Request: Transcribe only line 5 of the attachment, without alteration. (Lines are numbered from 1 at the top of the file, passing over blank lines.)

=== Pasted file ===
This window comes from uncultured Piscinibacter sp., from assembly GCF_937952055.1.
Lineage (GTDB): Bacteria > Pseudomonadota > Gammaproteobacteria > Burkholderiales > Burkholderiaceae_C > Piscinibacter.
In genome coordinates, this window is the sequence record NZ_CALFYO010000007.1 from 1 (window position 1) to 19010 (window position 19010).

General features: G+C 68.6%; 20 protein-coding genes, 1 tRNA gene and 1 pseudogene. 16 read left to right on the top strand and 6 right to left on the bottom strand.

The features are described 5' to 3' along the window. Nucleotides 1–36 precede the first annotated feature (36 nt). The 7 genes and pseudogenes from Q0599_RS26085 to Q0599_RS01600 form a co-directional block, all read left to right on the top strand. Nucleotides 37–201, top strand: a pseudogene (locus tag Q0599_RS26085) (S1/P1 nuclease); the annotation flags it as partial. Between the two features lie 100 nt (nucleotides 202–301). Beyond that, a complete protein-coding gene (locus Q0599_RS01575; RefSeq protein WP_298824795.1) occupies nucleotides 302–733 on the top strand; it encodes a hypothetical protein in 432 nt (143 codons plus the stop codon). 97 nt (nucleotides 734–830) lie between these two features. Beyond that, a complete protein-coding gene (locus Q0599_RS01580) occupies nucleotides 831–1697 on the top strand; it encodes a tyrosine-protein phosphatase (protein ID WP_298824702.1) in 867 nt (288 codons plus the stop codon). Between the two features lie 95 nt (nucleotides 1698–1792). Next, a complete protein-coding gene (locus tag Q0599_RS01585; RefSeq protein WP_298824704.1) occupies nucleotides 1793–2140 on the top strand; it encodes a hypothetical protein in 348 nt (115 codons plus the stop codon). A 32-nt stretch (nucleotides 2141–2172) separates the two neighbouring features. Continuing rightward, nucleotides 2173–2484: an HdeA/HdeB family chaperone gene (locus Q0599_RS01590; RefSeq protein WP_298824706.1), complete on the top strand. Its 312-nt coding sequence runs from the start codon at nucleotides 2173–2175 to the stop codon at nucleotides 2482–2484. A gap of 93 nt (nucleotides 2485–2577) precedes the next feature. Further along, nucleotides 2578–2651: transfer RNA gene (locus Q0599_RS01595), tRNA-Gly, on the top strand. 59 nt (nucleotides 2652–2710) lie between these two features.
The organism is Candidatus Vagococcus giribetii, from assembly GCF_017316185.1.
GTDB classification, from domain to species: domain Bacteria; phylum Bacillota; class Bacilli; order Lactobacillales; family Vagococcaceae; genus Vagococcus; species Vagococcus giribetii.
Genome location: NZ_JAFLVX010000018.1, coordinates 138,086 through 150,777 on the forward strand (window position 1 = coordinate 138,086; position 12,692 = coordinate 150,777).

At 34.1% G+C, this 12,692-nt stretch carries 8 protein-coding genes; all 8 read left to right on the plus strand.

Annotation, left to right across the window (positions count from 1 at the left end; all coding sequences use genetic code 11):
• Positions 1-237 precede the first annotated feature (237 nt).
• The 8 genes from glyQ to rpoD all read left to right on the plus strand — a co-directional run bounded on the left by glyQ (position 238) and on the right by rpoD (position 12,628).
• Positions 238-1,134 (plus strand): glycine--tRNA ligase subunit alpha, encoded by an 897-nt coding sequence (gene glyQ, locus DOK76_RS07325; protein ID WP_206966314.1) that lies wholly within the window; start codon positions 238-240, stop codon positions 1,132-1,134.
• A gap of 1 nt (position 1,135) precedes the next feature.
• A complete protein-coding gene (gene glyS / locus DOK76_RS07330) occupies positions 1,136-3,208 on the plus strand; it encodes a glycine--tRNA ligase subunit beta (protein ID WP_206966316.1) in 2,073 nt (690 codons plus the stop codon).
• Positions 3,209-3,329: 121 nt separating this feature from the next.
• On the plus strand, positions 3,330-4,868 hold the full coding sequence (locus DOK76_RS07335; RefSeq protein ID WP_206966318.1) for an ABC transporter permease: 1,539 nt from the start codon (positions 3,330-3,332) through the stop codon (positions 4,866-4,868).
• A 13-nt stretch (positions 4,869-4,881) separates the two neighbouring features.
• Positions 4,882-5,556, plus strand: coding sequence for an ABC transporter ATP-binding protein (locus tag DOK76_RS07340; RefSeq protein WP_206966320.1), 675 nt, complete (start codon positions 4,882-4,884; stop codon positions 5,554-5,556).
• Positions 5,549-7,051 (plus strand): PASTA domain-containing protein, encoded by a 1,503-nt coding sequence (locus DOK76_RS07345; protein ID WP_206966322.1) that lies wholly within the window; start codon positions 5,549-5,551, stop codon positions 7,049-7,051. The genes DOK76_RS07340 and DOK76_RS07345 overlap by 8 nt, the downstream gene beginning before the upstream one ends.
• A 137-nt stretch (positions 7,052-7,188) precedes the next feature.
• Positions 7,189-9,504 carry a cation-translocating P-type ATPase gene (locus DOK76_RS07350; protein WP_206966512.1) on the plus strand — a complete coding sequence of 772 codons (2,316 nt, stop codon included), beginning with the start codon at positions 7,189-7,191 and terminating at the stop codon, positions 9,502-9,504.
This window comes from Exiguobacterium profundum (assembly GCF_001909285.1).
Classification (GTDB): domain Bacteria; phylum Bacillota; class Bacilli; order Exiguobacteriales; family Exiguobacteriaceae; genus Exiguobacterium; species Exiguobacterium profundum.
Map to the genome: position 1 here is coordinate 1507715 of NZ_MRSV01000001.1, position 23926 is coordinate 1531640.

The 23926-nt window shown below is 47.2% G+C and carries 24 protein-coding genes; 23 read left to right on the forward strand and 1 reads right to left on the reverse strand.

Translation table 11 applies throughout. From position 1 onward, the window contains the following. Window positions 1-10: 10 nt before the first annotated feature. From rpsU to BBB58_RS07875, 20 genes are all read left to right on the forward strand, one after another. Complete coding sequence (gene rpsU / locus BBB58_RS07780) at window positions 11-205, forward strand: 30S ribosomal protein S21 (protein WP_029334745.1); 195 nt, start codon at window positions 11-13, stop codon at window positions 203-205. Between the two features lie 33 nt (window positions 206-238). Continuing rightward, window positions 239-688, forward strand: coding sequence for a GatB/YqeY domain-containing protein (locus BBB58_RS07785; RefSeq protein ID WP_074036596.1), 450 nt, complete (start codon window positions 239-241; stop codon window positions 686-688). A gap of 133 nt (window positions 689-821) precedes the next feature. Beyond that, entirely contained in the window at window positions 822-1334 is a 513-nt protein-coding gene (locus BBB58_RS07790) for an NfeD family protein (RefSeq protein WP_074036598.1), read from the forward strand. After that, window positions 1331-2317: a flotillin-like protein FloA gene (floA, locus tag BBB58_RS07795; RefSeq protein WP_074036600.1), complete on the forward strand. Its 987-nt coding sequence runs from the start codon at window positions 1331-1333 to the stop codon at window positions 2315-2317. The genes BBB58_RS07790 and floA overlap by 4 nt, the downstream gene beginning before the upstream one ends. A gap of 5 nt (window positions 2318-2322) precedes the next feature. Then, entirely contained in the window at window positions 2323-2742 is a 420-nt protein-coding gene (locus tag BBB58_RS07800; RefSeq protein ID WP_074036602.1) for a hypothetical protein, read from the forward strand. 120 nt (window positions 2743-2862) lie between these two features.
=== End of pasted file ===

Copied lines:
The features are described 5' to 3' along the window. Nucleotides 1–36 precede the first annotated feature (36 nt). The 7 genes and pseudogenes from Q0599_RS26085 to Q0599_RS01600 form a co-directional block, all read left to right on the top strand. Nucleotides 37–201, top strand: a pseudogene (locus tag Q0599_RS26085) (S1/P1 nuclease); the annotation flags it as partial. Between the two features lie 100 nt (nucleotides 202–301). Beyond that, a complete protein-coding gene (locus Q0599_RS01575; RefSeq protein WP_298824795.1) occupies nucleotides 302–733 on the top strand; it encodes a hypothetical protein in 432 nt (143 codons plus the stop codon). 97 nt (nucleotides 734–830) lie between these two features. Beyond that, a complete protein-coding gene (locus Q0599_RS01580) occupies nucleotides 831–1697 on the top strand; it encodes a tyrosine-protein phosphatase (protein ID WP_298824702.1) in 867 nt (288 codons plus the stop codon). Between the two features lie 95 nt (nucleotides 1698–1792). Next, a complete protein-coding gene (locus tag Q0599_RS01585; RefSeq protein WP_298824704.1) occupies nucleotides 1793–2140 on the top strand; it encodes a hypothetical protein in 348 nt (115 codons plus the stop codon). A 32-nt stretch (nucleotides 2141–2172) separates the two neighbouring features. Continuing rightward, nucleotides 2173–2484: an HdeA/HdeB family chaperone gene (locus Q0599_RS01590; RefSeq protein WP_298824706.1), complete on the top strand. Its 312-nt coding sequence runs from the start codon at nucleotides 2173–2175 to the stop codon at nucleotides 2482–2484. A gap of 93 nt (nucleotides 2485–2577) precedes the next feature. Further along, nucleotides 2578–2651: transfer RNA gene (locus Q0599_RS01595), tRNA-Gly, on the top strand. 59 nt (nucleotides 2652–2710) lie between these two features.